• So, you get this flow of electrons.

  • Today, the most popular semiconducting material

  • used in solar cells is silicon.

  • Diving in even deeper,

  • we'll see that crystalline silicon cells

  • are made of silicon atoms connected to one another

  • to form a crystal lattice.

  • Silicon bonds are made of electrons,

  • the negatively-charged particles in an atom.

  • These electrons allow it to perfectly bond

  • to its silicon neighbors,

  • creating this perfectly organized

  • lattice structure.

  • In a solar cell,

  • there are two layers of silicon.

  • One layer, n-type, has a negative charge,

  • and the other layer, p-type, has a positive charge.

  • Now, each charge needs to be enhanced

  • to create the energy we're looking for.

  • And to do that, researchers will dope

  • or add other elements to the silicon material,

  • giving it extra electrons,

  • or creating empty holes for electrons to fill.

  • The negative charge is usually achieved

  • by mixing the layer of silicon with phosphorus.

  • This adds extra electrons to the mix,

  • allowing more electrons

  • to roam freely in the lattice.

  • A positive charge for that p-layer

  • is achieved by doping that layer with boron,

  • causing those spaces called holes.

  • The boundary between the two layers

  • is called the p-n junction,

  • while the area around it

  • is known as the depletion region.

  • So, now for the fun part.

  • When light from the sun hits those layers,

  • the energy from the photons knocks electrons loose.

  • Because the layers are oppositely charged,

  • the electrons want to travel

  • from the n-type layer to the p-type layer

  • to fill its empty holes.

  • The electrons create a voltage difference

  • between either end of the cell.

  • So, by adding an electric circuit to one end,

  • the electrons can travel through that circuit,

  • powering devices along their way

  • and end up in the p-type layer.

  • [EXHALES] Okay, we did it.

  • We made it through the molecular explanation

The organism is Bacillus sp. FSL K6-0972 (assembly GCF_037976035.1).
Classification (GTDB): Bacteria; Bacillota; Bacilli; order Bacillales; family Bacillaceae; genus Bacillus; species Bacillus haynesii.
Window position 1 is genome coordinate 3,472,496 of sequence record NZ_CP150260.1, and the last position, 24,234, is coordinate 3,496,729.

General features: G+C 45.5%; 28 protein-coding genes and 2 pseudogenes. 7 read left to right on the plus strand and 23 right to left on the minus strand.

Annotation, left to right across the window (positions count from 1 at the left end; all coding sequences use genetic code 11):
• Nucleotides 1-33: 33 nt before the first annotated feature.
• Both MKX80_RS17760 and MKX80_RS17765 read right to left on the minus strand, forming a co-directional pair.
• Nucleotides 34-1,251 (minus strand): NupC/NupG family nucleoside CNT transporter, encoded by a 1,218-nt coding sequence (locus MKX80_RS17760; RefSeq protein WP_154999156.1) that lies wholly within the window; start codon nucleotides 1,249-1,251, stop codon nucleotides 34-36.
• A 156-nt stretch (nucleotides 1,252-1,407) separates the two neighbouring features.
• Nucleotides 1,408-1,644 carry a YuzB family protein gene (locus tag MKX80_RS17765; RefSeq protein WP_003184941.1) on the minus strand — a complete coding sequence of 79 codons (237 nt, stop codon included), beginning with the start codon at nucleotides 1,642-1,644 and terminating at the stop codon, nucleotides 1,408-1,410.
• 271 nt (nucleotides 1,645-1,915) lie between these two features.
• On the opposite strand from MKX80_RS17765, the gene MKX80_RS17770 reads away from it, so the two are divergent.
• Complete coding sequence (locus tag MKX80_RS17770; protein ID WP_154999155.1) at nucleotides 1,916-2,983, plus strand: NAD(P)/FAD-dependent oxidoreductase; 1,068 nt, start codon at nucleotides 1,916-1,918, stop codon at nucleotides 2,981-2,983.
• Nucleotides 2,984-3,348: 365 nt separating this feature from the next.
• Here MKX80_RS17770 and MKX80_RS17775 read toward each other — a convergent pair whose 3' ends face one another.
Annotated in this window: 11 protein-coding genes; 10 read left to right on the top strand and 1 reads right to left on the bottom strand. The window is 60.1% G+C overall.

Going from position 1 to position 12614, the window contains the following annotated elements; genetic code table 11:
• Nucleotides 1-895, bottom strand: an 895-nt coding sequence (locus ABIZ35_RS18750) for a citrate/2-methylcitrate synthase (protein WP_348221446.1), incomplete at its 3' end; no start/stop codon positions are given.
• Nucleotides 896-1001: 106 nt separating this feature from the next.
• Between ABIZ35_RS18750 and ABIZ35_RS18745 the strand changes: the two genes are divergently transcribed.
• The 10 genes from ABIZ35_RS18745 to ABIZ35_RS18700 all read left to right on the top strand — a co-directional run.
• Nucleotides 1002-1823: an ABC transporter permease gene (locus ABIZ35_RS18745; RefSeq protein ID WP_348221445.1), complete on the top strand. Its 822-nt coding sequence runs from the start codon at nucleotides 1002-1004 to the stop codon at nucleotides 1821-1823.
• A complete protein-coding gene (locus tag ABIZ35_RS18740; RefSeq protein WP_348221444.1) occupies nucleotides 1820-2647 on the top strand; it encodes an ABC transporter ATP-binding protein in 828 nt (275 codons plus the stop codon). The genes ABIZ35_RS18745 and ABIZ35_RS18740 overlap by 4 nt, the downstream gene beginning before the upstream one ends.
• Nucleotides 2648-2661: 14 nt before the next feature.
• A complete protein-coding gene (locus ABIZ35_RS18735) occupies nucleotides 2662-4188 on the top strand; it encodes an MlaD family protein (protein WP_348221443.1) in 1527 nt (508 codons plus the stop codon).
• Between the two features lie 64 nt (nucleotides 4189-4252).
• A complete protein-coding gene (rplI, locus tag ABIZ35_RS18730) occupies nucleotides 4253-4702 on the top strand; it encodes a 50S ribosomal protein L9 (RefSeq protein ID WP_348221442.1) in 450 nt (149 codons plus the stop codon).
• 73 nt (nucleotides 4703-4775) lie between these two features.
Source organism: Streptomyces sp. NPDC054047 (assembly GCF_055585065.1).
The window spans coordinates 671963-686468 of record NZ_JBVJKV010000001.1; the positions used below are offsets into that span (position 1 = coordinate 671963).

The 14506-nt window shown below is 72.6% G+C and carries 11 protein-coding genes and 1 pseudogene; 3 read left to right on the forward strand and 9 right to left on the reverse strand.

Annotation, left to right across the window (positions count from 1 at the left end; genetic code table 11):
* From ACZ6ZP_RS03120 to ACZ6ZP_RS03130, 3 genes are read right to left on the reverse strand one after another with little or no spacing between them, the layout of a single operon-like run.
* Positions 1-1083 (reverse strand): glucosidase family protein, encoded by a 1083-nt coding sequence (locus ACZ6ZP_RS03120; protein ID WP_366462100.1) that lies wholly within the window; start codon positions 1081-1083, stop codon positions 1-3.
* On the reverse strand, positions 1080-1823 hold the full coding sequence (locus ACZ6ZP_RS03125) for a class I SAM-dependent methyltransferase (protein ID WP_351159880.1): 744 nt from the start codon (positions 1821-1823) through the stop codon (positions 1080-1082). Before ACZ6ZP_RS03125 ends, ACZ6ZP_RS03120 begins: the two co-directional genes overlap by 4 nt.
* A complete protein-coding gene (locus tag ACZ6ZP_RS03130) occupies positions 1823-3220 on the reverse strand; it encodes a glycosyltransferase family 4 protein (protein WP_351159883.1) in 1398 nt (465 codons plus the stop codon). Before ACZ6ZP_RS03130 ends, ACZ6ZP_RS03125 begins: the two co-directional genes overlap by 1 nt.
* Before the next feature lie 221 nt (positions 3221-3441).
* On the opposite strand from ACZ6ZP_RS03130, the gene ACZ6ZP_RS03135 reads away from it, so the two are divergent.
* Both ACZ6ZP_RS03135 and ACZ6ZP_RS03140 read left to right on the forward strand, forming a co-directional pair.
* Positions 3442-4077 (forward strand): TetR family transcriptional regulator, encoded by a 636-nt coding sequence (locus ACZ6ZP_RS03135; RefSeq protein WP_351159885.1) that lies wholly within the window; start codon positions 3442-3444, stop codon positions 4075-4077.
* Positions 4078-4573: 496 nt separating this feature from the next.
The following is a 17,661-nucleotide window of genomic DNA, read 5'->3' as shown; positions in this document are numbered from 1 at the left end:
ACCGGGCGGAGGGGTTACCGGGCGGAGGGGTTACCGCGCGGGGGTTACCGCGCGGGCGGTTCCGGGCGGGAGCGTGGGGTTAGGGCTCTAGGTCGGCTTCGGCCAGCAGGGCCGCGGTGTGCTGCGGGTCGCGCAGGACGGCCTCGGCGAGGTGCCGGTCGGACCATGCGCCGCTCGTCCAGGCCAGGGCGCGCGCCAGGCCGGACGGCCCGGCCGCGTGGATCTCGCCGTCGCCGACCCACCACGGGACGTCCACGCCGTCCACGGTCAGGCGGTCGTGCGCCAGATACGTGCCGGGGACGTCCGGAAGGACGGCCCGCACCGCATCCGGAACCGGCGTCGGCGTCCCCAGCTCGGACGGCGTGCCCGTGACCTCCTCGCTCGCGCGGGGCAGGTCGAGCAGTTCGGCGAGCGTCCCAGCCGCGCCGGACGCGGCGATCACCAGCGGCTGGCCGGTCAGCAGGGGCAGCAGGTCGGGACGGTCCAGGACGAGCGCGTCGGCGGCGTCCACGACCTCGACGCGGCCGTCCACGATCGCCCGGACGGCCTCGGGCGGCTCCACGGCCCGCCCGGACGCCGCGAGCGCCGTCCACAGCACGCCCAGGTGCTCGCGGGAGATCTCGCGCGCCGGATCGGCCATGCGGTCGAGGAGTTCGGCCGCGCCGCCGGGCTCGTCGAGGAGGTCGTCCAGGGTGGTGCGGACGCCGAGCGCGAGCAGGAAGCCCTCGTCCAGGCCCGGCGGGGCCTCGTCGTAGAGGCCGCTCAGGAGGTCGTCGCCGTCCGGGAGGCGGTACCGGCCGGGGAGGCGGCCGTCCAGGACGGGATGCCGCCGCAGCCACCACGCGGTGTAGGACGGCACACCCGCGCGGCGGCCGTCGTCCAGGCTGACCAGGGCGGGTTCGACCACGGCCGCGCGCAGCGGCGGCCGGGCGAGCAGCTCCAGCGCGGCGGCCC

• of how solar cells convert sunlight into electricity.

  • But typical crystalline silicon PV cells

  • only convert 18 to 22% of sunlight

  • into electricity.

  • And that's clearly not enough.

  • We want solar cells to be as efficient as possible

  • so they can power as many things as possible.

  • And the teams competing in the World Solar Challenge

  • are already using an advanced material to do so.

  • The typical material to make solar cells out of is silicon,

  • and this is a car covered in silicon panels.

  • They're allowed up to four square meters.

  • But recently a lot of cars air switching over

  • to a different material, gallium-arsenide cells,

  • and they're significantly more efficient.

  • Gallium-arsenide is a semi-conducting material

  • made from the elements gallium and arsenic.

  • Gallium-arsenide solar cells

  • now hold the world efficiency record

  • for a single junction solar cell,

  • with a conversion rate of just around 28.8%.

  • So what's stopping us from using that in everything?

  • Well, making a wafer of gallium-arsenide

  • is considerably more expensive than making a silicon wafer.

  • The size of the gallium-arsenide array

  • was 3.56 square meters,

  • and to cover that size array, you need about 100 grand,

  • um, to cover the same amount of area,

  • actually to cover about four square meters.

  • So even a larger area of silicon,

  • you'll need about 3 grand,

  • so there's a huge price difference.

  • So researchers are still trying to find that perfect solar cell

  • that is both cost effective and full efficiency.

  • Innovations like those used in the World Solar Challenge

  • are going to continue to push the boundaries

  • of renewable solar technology.

  • And now that you have a solid grasp

  • on how solar panels and photovoltaics work,

  • let's take a closer look at how we can apply

  • all of this solar tech to a race car.

MAREN: Back in December of 2015,

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Breaking Down Solar Panels

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    林宜悉 posted on 2021/01/06